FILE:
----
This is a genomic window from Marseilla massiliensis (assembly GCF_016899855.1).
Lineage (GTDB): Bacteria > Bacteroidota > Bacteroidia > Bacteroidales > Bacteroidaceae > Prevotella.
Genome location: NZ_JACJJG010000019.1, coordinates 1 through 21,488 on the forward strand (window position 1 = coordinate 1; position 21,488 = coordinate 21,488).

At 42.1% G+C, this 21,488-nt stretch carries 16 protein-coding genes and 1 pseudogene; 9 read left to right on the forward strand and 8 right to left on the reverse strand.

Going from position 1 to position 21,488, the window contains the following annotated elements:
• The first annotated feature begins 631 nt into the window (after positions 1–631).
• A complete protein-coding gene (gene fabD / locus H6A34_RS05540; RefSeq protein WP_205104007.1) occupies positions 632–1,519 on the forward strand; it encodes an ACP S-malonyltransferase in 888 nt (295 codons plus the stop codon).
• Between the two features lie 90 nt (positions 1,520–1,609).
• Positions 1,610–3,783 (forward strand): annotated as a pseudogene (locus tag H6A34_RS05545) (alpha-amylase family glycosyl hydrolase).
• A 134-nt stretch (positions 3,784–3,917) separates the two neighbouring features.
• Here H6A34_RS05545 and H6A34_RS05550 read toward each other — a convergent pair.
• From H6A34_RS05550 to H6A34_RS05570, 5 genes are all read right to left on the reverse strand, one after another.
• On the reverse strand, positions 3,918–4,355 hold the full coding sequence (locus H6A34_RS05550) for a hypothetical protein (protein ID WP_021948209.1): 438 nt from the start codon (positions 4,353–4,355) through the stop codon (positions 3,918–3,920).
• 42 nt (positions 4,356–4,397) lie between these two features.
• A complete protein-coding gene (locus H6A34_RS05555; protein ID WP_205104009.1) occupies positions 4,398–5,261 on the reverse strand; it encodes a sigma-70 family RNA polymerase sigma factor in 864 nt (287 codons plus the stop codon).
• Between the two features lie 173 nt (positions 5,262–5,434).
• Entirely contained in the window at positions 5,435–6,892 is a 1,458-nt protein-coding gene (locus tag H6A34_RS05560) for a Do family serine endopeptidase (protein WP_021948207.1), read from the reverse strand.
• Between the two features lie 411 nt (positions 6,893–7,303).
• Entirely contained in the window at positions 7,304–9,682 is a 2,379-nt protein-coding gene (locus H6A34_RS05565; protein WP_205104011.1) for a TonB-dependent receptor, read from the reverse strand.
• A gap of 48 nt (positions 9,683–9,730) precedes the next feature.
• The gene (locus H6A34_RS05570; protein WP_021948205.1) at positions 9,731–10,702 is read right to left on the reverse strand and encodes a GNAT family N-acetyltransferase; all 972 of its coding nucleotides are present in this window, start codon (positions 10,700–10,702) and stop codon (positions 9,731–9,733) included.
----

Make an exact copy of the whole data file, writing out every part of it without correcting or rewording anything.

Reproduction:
This is a genomic window from Marseilla massiliensis (assembly GCF_016899855.1).
Lineage (GTDB): Bacteria > Bacteroidota > Bacteroidia > Bacteroidales > Bacteroidaceae > Prevotella.
Genome location: NZ_JACJJG010000019.1, coordinates 1 through 21,488 on the forward strand (window position 1 = coordinate 1; position 21,488 = coordinate 21,488).

At 42.1% G+C, this 21,488-nt stretch carries 16 protein-coding genes and 1 pseudogene; 9 read left to right on the forward strand and 8 right to left on the reverse strand.

Going from position 1 to position 21,488, the window contains the following annotated elements:
• The first annotated feature begins 631 nt into the window (after positions 1–631).
• A complete protein-coding gene (gene fabD / locus H6A34_RS05540; RefSeq protein WP_205104007.1) occupies positions 632–1,519 on the forward strand; it encodes an ACP S-malonyltransferase in 888 nt (295 codons plus the stop codon).
• Between the two features lie 90 nt (positions 1,520–1,609).
• Positions 1,610–3,783 (forward strand): annotated as a pseudogene (locus tag H6A34_RS05545) (alpha-amylase family glycosyl hydrolase).
• A 134-nt stretch (positions 3,784–3,917) separates the two neighbouring features.
• Here H6A34_RS05545 and H6A34_RS05550 read toward each other — a convergent pair.
• From H6A34_RS05550 to H6A34_RS05570, 5 genes are all read right to left on the reverse strand, one after another.
• On the reverse strand, positions 3,918–4,355 hold the full coding sequence (locus H6A34_RS05550) for a hypothetical protein (protein ID WP_021948209.1): 438 nt from the start codon (positions 4,353–4,355) through the stop codon (positions 3,918–3,920).
• 42 nt (positions 4,356–4,397) lie between these two features.
• A complete protein-coding gene (locus H6A34_RS05555; protein ID WP_205104009.1) occupies positions 4,398–5,261 on the reverse strand; it encodes a sigma-70 family RNA polymerase sigma factor in 864 nt (287 codons plus the stop codon).
• Between the two features lie 173 nt (positions 5,262–5,434).
• Entirely contained in the window at positions 5,435–6,892 is a 1,458-nt protein-coding gene (locus tag H6A34_RS05560) for a Do family serine endopeptidase (protein WP_021948207.1), read from the reverse strand.
• Between the two features lie 411 nt (positions 6,893–7,303).
• Entirely contained in the window at positions 7,304–9,682 is a 2,379-nt protein-coding gene (locus H6A34_RS05565; protein WP_205104011.1) for a TonB-dependent receptor, read from the reverse strand.
• A gap of 48 nt (positions 9,683–9,730) precedes the next feature.
• The gene (locus H6A34_RS05570; protein WP_021948205.1) at positions 9,731–10,702 is read right to left on the reverse strand and encodes a GNAT family N-acetyltransferase; all 972 of its coding nucleotides are present in this window, start codon (positions 10,700–10,702) and stop codon (positions 9,731–9,733) included.